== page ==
• Technology, as Dina Strasser likes to say, is a motivational red herring
  • What students are really motivated by are opportunities to be social — to interact around challenging concepts in powerful conversations with their peers.
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  • Technology’s role in today’s classroom, then, isn’t to motivate. It’s to give students opportunities to efficiently and effectively participate in motivating activities built around the individuals and ideas that matter to them.
  • Once you have the answers to these questions — only after you have the answers to these questions — are you ready to make choices about the kinds of digital tools that are worth embracing.
  • You can’t motivate students with technology because technology alone isn’t motivating
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    You can't motivate students with technology because technology alone isn't motivating. Worse yet, students are almost always ambivalent toward digital tools.
tab_ras

TCRecord: Article - 44 views

  • Education as a dwelling in the human experience of reality is ending. As with the Roman Empire, it is ending with a whimper, not a bang.
  • an education is learning to see, to think, to read, and to write.
  • Education is not chasing a grade.
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  • Ultimately an education is a deep unfolding involvement with life here on earth. The deeper the involvement in seeing and thinking, the more complex is the dance in which you participate.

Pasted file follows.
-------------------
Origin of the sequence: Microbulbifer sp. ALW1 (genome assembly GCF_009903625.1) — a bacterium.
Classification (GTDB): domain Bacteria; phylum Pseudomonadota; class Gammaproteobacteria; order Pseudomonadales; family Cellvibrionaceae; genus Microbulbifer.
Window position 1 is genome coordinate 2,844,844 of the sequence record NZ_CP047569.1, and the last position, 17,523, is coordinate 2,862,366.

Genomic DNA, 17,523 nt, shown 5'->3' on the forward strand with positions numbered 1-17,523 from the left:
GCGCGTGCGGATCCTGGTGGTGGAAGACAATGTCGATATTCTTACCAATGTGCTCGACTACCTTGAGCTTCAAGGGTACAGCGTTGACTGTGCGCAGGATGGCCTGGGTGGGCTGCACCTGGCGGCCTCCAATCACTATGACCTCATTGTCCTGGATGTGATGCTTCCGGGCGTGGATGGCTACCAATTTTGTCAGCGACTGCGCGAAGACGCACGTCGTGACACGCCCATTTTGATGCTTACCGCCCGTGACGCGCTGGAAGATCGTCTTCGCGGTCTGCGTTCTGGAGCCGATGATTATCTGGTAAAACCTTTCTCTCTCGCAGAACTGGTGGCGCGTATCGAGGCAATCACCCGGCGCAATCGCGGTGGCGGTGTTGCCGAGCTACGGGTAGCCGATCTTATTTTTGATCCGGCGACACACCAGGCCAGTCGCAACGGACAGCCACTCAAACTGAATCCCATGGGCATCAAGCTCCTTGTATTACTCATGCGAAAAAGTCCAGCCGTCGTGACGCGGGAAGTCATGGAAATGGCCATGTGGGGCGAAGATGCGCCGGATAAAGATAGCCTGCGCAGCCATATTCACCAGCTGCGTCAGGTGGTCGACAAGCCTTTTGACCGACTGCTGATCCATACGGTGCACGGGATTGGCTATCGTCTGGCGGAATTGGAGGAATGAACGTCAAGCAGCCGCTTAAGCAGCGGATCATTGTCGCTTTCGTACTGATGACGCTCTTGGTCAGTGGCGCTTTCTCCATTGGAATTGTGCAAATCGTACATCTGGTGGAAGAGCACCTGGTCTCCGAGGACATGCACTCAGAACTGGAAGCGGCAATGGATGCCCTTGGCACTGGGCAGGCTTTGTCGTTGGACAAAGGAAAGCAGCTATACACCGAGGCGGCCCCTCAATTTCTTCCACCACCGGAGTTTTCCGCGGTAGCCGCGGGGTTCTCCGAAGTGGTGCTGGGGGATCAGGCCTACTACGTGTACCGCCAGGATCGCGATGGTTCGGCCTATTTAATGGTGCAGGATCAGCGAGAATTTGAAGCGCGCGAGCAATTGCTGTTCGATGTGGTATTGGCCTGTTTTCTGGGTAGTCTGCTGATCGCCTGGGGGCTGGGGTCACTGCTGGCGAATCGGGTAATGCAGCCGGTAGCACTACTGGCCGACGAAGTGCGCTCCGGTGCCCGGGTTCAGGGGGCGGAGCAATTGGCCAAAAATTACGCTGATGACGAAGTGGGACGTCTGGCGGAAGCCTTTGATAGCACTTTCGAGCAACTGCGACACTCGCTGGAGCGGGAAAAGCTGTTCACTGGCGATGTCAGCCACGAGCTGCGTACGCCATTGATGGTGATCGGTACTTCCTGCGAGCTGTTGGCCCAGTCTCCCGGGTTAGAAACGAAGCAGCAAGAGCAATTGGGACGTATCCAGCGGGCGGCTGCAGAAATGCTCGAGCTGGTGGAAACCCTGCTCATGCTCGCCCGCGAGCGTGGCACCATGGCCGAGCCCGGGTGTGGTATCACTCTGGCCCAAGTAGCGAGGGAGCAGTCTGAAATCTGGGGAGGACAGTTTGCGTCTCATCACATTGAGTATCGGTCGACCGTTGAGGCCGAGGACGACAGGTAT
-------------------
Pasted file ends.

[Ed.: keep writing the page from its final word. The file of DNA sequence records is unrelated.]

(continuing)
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    A great article on the future of education with a view to a digital education - one where learners are not learning rote facts and figures but rather learning to engage and interact on a deeper level with the content and knowledge.
Mark Gleeson

Constructivism as a Paradigm for Teaching and Learning - 99 views

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    A good overview of constructivism as a concept of learning and method for teaching. Very clear, and all the major contributors are identified.
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3 Ways Disruptive Theory Can Change Education | Edudemic - 1 views

  • Disruptive theory posits that there is a new technology — referred to as an enabling technology — that alters the price/performance paradigm of an industry
  • Enabling technologies allow the price/performance paradigm to be altered in such a way that it allows enterprises that leverage the new, enabling technology reach customers that the incumbents operating with the status quo technology cannot reach
  • How Does It Apply To Education?
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  • The Internet and social media
  • Game mechanics
  • Peer-to-peer learning
  • I think niche social networking is a space where the new price/performance paradigm in education can really blossom